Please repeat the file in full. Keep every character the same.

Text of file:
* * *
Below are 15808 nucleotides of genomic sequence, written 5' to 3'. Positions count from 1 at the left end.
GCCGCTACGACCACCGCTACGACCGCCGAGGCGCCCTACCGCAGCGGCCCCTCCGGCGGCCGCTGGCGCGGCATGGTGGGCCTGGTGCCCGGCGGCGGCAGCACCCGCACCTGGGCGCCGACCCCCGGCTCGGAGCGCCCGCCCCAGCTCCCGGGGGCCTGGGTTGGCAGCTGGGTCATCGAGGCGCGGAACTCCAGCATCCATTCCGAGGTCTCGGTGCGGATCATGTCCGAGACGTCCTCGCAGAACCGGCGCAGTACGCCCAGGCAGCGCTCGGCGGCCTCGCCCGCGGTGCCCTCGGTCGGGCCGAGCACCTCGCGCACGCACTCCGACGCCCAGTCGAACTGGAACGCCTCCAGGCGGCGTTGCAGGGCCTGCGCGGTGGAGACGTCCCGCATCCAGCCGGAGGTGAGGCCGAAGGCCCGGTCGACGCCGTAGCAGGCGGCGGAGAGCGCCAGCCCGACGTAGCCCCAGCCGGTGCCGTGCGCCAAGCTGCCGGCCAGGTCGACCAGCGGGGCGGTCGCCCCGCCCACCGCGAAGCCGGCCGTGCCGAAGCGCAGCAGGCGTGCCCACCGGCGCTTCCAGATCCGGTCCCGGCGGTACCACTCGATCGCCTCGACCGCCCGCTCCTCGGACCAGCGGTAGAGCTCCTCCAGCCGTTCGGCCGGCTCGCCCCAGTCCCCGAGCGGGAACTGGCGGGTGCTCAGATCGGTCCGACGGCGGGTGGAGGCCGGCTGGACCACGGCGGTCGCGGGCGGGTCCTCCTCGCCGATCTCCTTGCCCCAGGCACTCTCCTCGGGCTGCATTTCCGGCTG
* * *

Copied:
Below are 15808 nucleotides of genomic sequence, written 5' to 3'. Positions count from 1 at the left end.
GCCGCTACGACCACCGCTACGACCGCCGAGGCGCCCTACCGCAGCGGCCCCTCCGGCGGCCGCTGGCGCGGCATGGTGGGCCTGGTGCCCGGCGGCGGCAGCACCCGCACCTGGGCGCCGACCCCCGGCTCGGAGCGCCCGCCCCAGCTCCCGGGGGCCTGGGTTGGCAGCTGGGTCATCGAGGCGCGGAACTCCAGCATCCATTCCGAGGTCTCGGTGCGGATCATGTCCGAGACGTCCTCGCAGAACCGGCGCAGTACGCCCAGGCAGCGCTCGGCGGCCTCGCCCGCGGTGCCCTCGGTCGGGCCGAGCACCTCGCGCACGCACTCCGACGCCCAGTCGAACTGGAACGCCTCCAGGCGGCGTTGCAGGGCCTGCGCGGTGGAGACGTCCCGCATCCAGCCGGAGGTGAGGCCGAAGGCCCGGTCGACGCCGTAGCAGGCGGCGGAGAGCGCCAGCCCGACGTAGCCCCAGCCGGTGCCGTGCGCCAAGCTGCCGGCCAGGTCGACCAGCGGGGCGGTCGCCCCGCCCACCGCGAAGCCGGCCGTGCCGAAGCGCAGCAGGCGTGCCCACCGGCGCTTCCAGATCCGGTCCCGGCGGTACCACTCGATCGCCTCGACCGCCCGCTCCTCGGACCAGCGGTAGAGCTCCTCCAGCCGTTCGGCCGGCTCGCCCCAGTCCCCGAGCGGGAACTGGCGGGTGCTCAGATCGGTCCGACGGCGGGTGGAGGCCGGCTGGACCACGGCGGTCGCGGGCGGGTCCTCCTCGCCGATCTCCTTGCCCCAGGCACTCTCCTCGGGCTGCATTTCCGGCTG